What is Collateralization
Collateralization occurs when a borrower pledges an asset as recourse to the lender in the event that the borrower defaults on the initial loan. Collateralization of assets gives lenders a sufficient level of reassurance against default risk. It may also help a borrower receive a loan for which he was unable to obtain with less than optimal credit history.
BREAKING DOWN Collateralization
Collateralization can be involved with a variety of different types of loans. Some of the most common types of collateral used in collateralized loans include real estate, automobiles, art, jewelry and securities.
Collateralized loans are also known as secured loans. These loans are secured against property which the lender has the right to if the borrower defaults. The principal amount offered in a collateralized loan is typically based on the appraised collateral value of the property. Most secured lenders will loan approximately 70% to 90% of the value of the property to the borrower.
Mortgage financing is one type of loan secured with a title. A borrower is approved for a mortgage loan and must make regular principal and interest payments over the life of the loan. The lender holds the title to the property and remains the owner until the mortgage loan is paid in full. If the borrower reports delinquent payments and is unable to repay the loan, the lender keeps the title and forecloses. With a mortgage title loan the lender can resell the home to mitigate from lost value through the charge-off.
Businesses often structure the use of collateral in their credit lending deals. Businesses can use all types of collateral for debt offerings. Bonds for example may include terms to specific secured assets as collateral such as equipment and/or property. This collateral is pledged for the repayment of the bond offering in the event of default. If the borrower defaults the underwriters on the deal can seize the collateral property for repayment to investors. The increased level of security offered to a bondholder typically helps to lower the coupon rate offered on the bond which can decrease the cost of financing for the issuer.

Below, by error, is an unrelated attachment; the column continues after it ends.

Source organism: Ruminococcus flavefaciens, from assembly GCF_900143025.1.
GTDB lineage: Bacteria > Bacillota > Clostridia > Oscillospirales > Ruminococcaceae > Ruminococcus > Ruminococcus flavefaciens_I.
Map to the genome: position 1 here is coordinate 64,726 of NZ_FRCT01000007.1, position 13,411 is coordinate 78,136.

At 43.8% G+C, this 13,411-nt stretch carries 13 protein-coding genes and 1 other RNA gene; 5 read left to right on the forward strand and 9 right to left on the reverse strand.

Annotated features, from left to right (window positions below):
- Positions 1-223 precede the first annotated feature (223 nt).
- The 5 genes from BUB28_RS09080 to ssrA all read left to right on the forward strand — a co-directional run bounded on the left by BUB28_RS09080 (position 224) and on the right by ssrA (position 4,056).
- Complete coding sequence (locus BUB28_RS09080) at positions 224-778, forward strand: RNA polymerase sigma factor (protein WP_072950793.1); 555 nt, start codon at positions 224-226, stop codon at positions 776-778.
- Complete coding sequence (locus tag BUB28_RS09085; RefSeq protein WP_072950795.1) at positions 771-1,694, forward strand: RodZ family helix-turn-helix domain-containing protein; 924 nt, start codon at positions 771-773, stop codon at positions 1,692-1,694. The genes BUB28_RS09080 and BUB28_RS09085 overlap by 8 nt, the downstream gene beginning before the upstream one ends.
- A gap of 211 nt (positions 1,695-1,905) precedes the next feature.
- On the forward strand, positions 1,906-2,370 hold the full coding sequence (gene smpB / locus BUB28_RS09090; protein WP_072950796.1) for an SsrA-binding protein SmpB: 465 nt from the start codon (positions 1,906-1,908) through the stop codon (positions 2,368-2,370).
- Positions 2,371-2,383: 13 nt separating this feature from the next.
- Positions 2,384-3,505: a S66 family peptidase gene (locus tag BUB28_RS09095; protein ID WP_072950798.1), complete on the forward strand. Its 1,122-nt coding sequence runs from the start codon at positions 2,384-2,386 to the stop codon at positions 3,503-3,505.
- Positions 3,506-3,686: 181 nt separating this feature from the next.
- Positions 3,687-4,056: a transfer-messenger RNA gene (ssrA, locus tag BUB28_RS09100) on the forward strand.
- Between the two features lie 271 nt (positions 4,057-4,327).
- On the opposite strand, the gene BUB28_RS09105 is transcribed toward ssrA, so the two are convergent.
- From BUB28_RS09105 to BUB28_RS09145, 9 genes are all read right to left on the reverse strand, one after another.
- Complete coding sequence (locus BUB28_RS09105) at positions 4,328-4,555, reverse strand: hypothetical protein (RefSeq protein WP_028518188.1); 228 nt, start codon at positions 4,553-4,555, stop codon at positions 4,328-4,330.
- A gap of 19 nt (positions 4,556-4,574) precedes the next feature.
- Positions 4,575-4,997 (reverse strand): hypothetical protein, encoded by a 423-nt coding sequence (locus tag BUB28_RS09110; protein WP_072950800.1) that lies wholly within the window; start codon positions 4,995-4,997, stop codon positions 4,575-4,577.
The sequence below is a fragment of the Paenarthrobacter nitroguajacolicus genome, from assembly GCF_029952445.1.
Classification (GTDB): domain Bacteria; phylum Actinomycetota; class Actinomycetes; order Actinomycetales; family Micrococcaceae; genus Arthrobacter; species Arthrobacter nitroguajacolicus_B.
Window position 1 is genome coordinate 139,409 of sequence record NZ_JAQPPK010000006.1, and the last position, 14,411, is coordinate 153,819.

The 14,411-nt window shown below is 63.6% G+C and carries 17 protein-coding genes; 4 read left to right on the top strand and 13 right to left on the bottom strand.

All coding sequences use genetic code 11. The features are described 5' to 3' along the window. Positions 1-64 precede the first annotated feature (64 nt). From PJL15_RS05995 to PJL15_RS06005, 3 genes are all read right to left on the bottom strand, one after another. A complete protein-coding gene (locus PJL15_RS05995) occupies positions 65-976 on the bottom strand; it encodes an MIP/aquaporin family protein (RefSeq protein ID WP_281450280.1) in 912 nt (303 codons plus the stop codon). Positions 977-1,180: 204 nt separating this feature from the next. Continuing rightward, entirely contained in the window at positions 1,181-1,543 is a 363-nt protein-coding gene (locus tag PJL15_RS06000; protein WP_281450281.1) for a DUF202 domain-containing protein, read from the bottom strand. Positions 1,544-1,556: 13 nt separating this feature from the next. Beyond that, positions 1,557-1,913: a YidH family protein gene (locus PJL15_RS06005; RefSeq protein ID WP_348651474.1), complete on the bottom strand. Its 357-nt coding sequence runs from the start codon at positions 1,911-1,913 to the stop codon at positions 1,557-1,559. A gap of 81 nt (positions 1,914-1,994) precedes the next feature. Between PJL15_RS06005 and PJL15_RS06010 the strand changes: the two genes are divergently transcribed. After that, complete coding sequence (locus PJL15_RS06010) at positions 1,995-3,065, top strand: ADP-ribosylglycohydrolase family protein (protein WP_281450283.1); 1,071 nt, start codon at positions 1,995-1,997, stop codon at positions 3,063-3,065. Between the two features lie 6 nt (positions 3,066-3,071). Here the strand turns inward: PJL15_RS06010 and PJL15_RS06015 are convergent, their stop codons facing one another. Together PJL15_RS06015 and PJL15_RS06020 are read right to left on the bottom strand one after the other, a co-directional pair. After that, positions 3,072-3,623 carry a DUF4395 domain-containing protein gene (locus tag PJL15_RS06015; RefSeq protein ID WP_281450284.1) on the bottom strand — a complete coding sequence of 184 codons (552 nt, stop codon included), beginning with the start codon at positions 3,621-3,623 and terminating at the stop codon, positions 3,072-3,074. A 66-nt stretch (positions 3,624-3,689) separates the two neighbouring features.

Securities as Collateral
Using securities as collateral is also common in investing. This type of collateral use is regulated by government legislations and primarily overseen by the Federal Reserve. Many brokerage firms offer margin borrowing which allows an investor to obtain a loan with securities in their account as collateral. Generally when margin is issued to a borrower all of the securities in their account may be considered collateral. Often brokerages will not allow margin borrowing until an account reaches a certain limit such as approximately $2,000. With securities as collateral, the brokerage has the right to sell securities in an account to meet their specified requirements. Typically margin calls are a percentage of the total amount borrowed. Therefore if you borrowed $1,000 the brokerage would require that the securities you present as collateral maintain 25% or $250 of the value borrowed. Thus, its essential that the investments made with margin increase in value for a positive return.